Its been a very busy week at work but I did manage to get out and about a little. On Wednesday 20th I made my fourth visit to the Isle of Wight where I have been assisting with the wardening of the Bee-eater nest on the National Trust Wydcombe Estate. It was a fantastic day and the Solent crossing was mirror calm giving great views of Hurst Castle and the Needles. There was little to be seen but for a handful of Common Tern and a Whimbrel in the mouth of the Lymington River.
The Needles and Hurst Castle
The Bee-eaters were performing very well and during my stint from 09:00-13:15 I saw the final one of the four chicks fledge leaving the nest empty for 45 minutes before, in short succession, two chicks returned to the nest and entered staying there to be fed by the adults until I departed the site. It was fantastic to see the two adults, two first summer birds (the nest helpers) and four fledged chicks in the area. Unfortunately, the birds were always a little distant for photographs, but I managed this record shot of one of the adults in flight.
There seemed to be a great deal of antagonism between the Bee-eaters and Swallows with the later often attacking the former while occasionally the Bee-eaters would retaliate and pursue the Swallows.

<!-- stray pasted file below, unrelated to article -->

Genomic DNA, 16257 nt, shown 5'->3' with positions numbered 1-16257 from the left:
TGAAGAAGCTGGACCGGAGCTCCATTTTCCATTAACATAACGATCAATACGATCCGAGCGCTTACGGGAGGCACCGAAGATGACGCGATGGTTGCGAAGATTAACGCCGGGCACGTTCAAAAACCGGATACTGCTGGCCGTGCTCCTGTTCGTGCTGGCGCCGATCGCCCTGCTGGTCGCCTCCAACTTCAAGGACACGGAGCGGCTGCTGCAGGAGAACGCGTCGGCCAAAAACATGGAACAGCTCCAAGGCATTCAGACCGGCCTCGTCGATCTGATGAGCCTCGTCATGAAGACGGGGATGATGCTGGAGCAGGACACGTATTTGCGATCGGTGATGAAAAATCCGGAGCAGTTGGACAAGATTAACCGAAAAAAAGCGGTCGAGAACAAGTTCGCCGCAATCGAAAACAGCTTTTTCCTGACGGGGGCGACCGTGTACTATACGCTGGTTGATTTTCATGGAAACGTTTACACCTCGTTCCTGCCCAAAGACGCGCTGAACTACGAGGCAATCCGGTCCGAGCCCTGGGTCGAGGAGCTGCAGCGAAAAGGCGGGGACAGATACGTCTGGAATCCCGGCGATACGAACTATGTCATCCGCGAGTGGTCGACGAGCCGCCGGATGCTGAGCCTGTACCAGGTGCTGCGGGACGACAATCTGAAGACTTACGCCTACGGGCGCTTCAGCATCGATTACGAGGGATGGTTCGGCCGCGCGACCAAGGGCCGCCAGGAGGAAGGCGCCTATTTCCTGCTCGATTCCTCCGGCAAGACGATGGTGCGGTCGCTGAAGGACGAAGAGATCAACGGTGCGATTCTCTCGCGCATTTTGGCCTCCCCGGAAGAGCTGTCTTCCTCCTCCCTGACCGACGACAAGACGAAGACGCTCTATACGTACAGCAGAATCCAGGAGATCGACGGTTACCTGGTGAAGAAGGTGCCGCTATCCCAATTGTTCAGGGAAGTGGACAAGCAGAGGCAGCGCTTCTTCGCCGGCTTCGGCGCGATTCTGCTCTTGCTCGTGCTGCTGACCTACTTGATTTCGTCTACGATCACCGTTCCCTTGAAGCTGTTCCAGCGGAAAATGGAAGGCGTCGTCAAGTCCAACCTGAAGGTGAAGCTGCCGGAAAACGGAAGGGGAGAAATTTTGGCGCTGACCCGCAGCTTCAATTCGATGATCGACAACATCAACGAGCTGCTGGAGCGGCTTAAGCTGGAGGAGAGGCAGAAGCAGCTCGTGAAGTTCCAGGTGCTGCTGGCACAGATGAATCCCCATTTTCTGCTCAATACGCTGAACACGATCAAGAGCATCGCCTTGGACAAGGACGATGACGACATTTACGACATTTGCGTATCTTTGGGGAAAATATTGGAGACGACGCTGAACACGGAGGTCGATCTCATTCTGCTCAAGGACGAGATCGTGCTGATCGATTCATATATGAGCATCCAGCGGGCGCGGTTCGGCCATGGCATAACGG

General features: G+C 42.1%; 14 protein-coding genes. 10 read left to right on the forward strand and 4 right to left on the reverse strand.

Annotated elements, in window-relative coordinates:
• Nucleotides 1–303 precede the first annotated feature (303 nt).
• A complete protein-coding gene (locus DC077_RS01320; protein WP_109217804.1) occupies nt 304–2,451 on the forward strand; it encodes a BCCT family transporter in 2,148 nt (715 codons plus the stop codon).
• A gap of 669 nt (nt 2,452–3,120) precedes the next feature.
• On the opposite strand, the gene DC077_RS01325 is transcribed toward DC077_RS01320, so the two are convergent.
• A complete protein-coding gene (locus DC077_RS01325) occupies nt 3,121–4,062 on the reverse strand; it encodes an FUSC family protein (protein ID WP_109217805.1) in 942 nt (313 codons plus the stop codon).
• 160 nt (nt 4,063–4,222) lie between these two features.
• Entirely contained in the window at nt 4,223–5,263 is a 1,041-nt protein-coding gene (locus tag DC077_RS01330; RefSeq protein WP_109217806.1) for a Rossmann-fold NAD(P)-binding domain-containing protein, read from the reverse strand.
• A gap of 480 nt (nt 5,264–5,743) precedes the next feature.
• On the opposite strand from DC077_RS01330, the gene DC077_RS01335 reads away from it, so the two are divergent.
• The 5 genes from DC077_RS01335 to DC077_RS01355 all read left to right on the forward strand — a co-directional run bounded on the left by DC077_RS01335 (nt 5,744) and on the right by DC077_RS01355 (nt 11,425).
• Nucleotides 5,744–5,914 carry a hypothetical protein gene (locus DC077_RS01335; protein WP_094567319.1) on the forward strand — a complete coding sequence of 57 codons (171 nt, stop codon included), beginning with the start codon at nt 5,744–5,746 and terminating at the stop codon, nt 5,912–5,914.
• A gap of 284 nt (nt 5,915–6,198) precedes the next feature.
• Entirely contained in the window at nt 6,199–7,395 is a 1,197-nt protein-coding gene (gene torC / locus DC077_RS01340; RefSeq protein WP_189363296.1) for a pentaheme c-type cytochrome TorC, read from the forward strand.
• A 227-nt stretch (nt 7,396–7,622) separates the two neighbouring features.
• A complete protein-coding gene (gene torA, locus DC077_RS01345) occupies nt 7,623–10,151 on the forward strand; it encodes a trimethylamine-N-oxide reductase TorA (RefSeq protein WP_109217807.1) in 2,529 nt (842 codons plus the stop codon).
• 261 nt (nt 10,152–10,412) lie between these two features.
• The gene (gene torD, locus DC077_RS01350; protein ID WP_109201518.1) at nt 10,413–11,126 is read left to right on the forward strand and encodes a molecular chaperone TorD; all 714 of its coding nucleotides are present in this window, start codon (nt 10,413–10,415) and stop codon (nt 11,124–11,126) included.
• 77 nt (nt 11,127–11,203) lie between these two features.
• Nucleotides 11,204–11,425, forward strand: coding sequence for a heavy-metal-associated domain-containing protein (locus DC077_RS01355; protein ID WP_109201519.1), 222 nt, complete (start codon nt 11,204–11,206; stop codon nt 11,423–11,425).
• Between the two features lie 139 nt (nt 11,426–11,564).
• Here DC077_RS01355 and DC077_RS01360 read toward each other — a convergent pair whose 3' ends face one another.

Bee-eater and Swallows
On my way back I decided to go for a short walk at Beaulieu Road Station. Typically for this time of the year it was fairly quiet. A flock of around 30 Crossbill in Larches at Bishops Dyke included a number of juveniles.
The local Stonechat are now looking a little scruffy as they moult and I noticed that someone had got their hands on at least one of the birds and clamped some rather unsightly coloured rings on its legs.
I then made a short stop at Shatterford Bottom where one of my favourite British flowers, the Marsh Gentian grows. This is a rare and localised species in the UK with its strongholds in the New Forest and Dorset.
Close-up of internal tube of Marsh Gentian
On Friday 22nd I spent the day working in Gosport where the amazing sight of thousands of Autumn Lady's Tresses growing on the lawns of the site greeted me. While not spectacular this is a splendid little orchid who's flowers grow around a spiralling stem recalling twirled plats. The plant flowers in August and September and the basal leaf rosette can be found right through the winter.
Autumn Lady's Tresses